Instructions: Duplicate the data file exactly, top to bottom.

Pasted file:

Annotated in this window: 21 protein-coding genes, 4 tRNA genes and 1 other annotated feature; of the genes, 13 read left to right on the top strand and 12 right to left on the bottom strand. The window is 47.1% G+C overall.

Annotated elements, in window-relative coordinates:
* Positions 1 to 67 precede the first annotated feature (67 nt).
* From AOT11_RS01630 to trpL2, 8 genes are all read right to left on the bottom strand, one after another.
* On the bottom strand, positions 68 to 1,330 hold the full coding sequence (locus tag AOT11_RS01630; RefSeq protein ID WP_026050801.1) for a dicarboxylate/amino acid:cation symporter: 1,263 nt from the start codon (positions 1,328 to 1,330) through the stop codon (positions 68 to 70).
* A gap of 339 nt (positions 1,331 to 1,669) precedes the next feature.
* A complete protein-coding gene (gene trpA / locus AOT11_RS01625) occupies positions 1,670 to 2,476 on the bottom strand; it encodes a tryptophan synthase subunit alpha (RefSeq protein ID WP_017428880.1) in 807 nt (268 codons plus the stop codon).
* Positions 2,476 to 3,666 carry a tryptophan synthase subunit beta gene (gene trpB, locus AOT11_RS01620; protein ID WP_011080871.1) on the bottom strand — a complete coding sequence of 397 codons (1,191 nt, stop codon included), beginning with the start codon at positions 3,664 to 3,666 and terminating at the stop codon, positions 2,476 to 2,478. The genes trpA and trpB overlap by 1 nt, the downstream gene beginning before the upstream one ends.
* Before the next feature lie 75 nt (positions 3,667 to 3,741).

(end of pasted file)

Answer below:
Annotated in this window: 21 protein-coding genes, 4 tRNA genes and 1 other annotated feature; of the genes, 13 read left to right on the top strand and 12 right to left on the bottom strand. The window is 47.1% G+C overall.

Annotated elements, in window-relative coordinates:
* Positions 1 to 67 precede the first annotated feature (67 nt).
* From AOT11_RS01630 to trpL2, 8 genes are all read right to left on the bottom strand, one after another.
* On the bottom strand, positions 68 to 1,330 hold the full coding sequence (locus tag AOT11_RS01630; RefSeq protein ID WP_026050801.1) for a dicarboxylate/amino acid:cation symporter: 1,263 nt from the start codon (positions 1,328 to 1,330) through the stop codon (positions 68 to 70).
* A gap of 339 nt (positions 1,331 to 1,669) precedes the next feature.
* A complete protein-coding gene (gene trpA / locus AOT11_RS01625) occupies positions 1,670 to 2,476 on the bottom strand; it encodes a tryptophan synthase subunit alpha (RefSeq protein ID WP_017428880.1) in 807 nt (268 codons plus the stop codon).
* Positions 2,476 to 3,666 carry a tryptophan synthase subunit beta gene (gene trpB, locus AOT11_RS01620; protein ID WP_011080871.1) on the bottom strand — a complete coding sequence of 397 codons (1,191 nt, stop codon included), beginning with the start codon at positions 3,664 to 3,666 and terminating at the stop codon, positions 2,476 to 2,478. The genes trpA and trpB overlap by 1 nt, the downstream gene beginning before the upstream one ends.
* Before the next feature lie 75 nt (positions 3,667 to 3,741).